The Big Clock (1948) - News Poster



Christina Perri & Paul Costabile Are Waiting to Find Out Sex of Their Baby — Plus Details on Their 'Intimate' Wedding!

Christina Perri & Paul Costabile Are Waiting to Find Out Sex of Their Baby — Plus Details on Their 'Intimate' Wedding!
They just said their “I do’s” and now Christina Perri and husband Paul Costabile can’t wait to say hello to their first child.

Since the newlyweds revealed their engagement in June, they’ve also shared news of their pregnancy and in October, Costabile announced he’ll be the host of the latest version of the classic game show, Beat the Clock, on Universal Kids.

“It’s crazy. I never would’ve thought I would enter the new year as a new husband and new dad with a new kids’ show. It’s all one big dream together, it’s really cool,
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25 underrated political thrillers

Rebecca Clough Jan 13, 2017

Samuel L Jackson, Colin Farrell, Kirk Douglas, Denzel Washington and more, as we explore underrated political thrillers...

Ask someone for their favourite political thrillers and you’re likely to get a list of Oscar-winning classics, from JFK to The Day Of The Jackal, Blow Out to Argo. But what about those electrifying tales that have slipped under the radar, been largely forgotten or just didn’t get the love they deserved? Here are 25 political thrillers which are underappreciated but brilliant.

See related Star Wars: Episode IX lands Jurassic World director 25. The Amateur (1981)

Generally, the first hostage to get shot in a heist movie is considered insignificant; luckily this time the young woman killed by terrorists has a devoted boyfriend who vows to avenge her death. Charles Heller (John Savage) already works for the CIA, so he’s able to use secret information to blackmail his bosses into
See full article at Den of Geek »

Everything Steven Soderbergh Watched and Read in 2015

Displaying a transparency that few filmmakers of his fame and / or caliber would even bother with, Steven Soderbergh has, for a couple of years, been keen on releasing lists of what he watched and read during the previous twelve months. If you’re at all interested in this sort of thing — and why not? what else are you even doing with your day? — the 2015 selection should be of strong interest, this being a time when he was fully enmeshed in the world of creating television.

He’s clearly observing the medium with a close eye, be it what’s on air or what his friends (specifically David Fincher and his stillborn projects) show him, and how that might relate to his apparent love of 48 Hours Mystery or approach to a comparatively light slate of cinematic assignments — specifically: it seems odd that the last time he watched Magic Mike Xxl, a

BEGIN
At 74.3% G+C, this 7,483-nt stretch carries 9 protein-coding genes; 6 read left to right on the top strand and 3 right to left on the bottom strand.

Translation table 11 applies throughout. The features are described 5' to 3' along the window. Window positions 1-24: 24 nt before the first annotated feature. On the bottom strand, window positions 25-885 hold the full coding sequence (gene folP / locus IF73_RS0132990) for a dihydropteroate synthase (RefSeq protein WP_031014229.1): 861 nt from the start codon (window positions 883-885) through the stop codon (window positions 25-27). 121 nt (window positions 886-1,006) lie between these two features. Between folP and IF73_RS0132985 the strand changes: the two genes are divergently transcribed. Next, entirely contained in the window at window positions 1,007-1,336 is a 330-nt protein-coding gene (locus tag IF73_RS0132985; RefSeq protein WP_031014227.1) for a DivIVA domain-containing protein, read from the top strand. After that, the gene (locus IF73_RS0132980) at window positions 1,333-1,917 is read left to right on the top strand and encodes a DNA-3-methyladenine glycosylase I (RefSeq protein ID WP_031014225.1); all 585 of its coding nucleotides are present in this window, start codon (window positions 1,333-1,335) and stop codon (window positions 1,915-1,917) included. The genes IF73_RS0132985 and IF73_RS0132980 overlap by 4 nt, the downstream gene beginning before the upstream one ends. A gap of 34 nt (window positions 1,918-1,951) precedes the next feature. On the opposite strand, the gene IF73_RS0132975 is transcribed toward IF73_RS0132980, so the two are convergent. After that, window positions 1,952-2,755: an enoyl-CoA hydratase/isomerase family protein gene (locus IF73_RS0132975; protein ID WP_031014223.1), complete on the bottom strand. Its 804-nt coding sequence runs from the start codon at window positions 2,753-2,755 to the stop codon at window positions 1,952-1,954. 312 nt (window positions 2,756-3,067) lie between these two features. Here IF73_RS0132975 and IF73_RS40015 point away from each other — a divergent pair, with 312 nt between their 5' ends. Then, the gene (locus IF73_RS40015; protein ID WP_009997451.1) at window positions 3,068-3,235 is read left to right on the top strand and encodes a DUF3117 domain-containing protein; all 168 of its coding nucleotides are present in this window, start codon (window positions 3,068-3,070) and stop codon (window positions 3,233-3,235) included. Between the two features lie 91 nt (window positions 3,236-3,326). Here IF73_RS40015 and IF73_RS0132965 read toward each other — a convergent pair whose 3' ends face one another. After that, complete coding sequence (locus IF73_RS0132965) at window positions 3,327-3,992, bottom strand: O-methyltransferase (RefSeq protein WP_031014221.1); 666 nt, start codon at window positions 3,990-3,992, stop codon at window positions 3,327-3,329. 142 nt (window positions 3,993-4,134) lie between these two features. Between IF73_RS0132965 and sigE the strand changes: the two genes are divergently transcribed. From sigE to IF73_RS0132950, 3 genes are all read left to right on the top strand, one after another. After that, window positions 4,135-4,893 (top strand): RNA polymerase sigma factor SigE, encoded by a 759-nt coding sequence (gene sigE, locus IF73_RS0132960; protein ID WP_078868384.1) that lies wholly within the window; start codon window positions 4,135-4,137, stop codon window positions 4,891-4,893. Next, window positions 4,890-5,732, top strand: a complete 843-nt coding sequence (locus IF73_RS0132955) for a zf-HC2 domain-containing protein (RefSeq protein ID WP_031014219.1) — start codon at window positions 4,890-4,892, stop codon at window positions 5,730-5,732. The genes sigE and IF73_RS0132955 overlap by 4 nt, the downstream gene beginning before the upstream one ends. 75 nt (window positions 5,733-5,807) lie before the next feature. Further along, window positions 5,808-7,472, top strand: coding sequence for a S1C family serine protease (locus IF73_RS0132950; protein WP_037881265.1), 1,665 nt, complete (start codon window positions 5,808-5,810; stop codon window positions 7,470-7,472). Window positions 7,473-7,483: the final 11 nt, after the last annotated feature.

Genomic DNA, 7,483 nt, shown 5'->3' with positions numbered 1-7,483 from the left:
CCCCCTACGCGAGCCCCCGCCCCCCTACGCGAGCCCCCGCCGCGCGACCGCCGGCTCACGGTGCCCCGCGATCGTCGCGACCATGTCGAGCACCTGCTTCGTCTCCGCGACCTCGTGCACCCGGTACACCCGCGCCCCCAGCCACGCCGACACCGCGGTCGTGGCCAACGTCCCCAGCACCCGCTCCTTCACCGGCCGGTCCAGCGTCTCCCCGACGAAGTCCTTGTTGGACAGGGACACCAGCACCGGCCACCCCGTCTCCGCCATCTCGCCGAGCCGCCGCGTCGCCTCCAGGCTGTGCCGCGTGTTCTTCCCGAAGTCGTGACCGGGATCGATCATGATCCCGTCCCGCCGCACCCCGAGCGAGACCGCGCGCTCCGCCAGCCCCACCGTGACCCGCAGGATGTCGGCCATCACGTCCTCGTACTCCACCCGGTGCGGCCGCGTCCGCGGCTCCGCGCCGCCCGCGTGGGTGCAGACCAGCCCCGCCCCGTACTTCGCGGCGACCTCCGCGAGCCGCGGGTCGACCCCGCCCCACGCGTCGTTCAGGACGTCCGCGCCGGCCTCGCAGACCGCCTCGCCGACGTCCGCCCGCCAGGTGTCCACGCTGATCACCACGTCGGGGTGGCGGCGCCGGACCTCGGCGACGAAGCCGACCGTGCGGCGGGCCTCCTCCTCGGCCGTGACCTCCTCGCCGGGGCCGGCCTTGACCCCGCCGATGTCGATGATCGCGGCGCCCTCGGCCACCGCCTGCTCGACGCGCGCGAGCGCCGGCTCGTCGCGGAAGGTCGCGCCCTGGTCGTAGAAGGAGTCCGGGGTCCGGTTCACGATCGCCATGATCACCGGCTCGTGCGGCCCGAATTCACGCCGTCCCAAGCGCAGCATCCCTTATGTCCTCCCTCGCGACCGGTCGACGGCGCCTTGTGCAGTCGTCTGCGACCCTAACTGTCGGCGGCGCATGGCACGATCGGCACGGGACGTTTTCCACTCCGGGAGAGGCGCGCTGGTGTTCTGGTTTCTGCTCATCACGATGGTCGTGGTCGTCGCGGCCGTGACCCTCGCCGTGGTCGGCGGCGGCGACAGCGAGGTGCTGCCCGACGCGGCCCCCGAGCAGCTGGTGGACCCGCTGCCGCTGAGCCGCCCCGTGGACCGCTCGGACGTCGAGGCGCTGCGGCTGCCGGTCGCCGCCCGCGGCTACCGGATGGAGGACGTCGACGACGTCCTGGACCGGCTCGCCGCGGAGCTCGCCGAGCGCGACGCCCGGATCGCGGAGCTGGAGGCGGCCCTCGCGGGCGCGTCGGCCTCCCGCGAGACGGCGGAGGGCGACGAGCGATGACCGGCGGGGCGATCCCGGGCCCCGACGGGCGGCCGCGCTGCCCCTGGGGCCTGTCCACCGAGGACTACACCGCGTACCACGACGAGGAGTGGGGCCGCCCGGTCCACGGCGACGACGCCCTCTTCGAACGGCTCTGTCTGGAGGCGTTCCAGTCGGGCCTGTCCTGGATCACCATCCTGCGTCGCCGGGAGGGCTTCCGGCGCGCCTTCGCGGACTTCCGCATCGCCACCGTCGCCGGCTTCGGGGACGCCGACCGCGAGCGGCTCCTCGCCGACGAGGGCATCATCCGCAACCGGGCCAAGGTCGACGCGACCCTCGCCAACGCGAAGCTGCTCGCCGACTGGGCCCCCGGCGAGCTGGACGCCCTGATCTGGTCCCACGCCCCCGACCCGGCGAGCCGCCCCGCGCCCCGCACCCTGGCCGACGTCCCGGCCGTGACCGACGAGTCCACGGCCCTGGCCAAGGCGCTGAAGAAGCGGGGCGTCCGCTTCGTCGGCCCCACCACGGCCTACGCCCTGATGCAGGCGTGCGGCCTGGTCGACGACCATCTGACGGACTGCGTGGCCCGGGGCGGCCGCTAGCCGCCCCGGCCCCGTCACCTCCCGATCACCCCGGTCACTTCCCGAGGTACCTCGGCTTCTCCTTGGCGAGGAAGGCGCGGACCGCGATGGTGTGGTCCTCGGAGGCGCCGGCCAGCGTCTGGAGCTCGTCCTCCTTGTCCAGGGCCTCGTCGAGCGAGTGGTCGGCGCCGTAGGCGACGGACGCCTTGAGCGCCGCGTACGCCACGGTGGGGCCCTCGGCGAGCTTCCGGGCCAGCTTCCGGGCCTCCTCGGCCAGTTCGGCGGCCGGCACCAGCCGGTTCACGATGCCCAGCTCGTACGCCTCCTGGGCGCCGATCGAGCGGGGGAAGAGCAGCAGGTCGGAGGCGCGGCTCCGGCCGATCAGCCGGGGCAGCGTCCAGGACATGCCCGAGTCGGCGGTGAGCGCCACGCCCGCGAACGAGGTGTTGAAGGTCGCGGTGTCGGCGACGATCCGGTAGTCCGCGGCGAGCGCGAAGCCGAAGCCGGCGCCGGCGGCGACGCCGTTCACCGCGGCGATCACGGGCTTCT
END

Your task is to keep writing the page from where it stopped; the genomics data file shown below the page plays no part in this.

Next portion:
See full article at The Film Stage »

Movie Poster of the Week: “The Private Life of Henry VIII” and Charles Laughton in Posters

  • MUBI
Above: Us three-sheet poster for The Private Life of Henry VIII (Alexander Korda, UK, 1933).

The great Charles Laughton may not have been the prettiest of movie stars, but he had a presence that many matinee idols would have killed for (as the current retrospective running at Film Forum will attest). In an era in which glamor was everything, studio marketers may have struggled with how to present Laughton’s unconventional looks and his larger-than-life portrayals of larger-than-life characters (so many monsters, murderers, tyrants, or simply overbearing fathers) to the public. In most of the posters for his most famous film, The Hunchback of Notre Dame (1939), he is all but a silhouette, a spoiler alert to his monstrous transformation as Quasimodo. And in some posters for The Private Life of Henry VIII (1933), the film for which he won his first Oscar, Henry is made to look more like the Hans Holbein
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A Brief History of Film Romance: Flappers, Hippies, Rebels and Hipsters

  • Hitfix
A Brief History of Film Romance: Flappers, Hippies, Rebels and Hipsters
In one hundred years of film, the basic formula has never wavered: if you want to leave them smiling, end with a kiss. But while all screen kisses may be heart-warming, they've looked very different since the dawn of cinema. Here's a look at the history of screen romance, by the decades: Decade: 1920’s Romantic Ideals: Rudolph Valentino and Greta Garbo Their Day Jobs: Sheik and coat-check girl How They Meet: Trapped in a desert oasis while traveling under a secret identity Obstacle in their Path: Her drunken husband, his nattering wives, Hammurabi’s code condemning to death all who gaze upon a member of the tribe. Big Cool Friend’s Advice: “Sail to the ends of the earth, where a man may forget.” Final Kiss Location: Under a full moon atop Mount Kilimanjaro. Watch Party Streaming Pick: “The Sheik” Decade: 1930’s Romantic Ideals: Jean Arthur and Cary Grant Their Day Jobs: Con-woman and paleontologist.
See full article at Hitfix »

Witness For the Prosecution | Blu-ray Review

As far as pulpy vintage courtroom dramas go, Billy Wilder’s 1957 adaptation of Agatha Christie’s famed play, Witness for the Prosecution, is hard to beat. By today’s standards, the twists and turns of its once inventive surprise ending has the potential for quaintness, perhaps because it’s something we’ve come to expect from the genre. However, one can’t deny the power of its superb screenplay and a pair of electric performances that make everything wholly unrealistic yet oh-so-watchable. In the pantheon of Wilder’s legacy, it’s not his strongest title, but it stands out, though perhaps for reasons not apparent upon its initial release.

When a wealthy widow (Eleanor Audley) is found murdered, the married man that had been wooing her, Leonard Vole (Tyrone Power) is arrested for the crime considering he had recently been named benefactor in a revised will. Vole’s solicitor seeks
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Cinema’s Greatest Villains: The 1980′s

As all lovers of crime, suspense thriller, war, western, horror and science fiction films know, creating a truly great cinematic villain is no easy task. When it happens, it’s virtually impossible to forget that character.

We’ll now take a look at the greatest film villains of the 1980’s.

The criteria for this article is the same as my previous article Cinema’s Greatest Villains: The 1970’s: the villains must be from live-action films-no animated features-and must pose some type of direct or indirect lethal threat. The villains can be either individuals or small groups that act as one unit.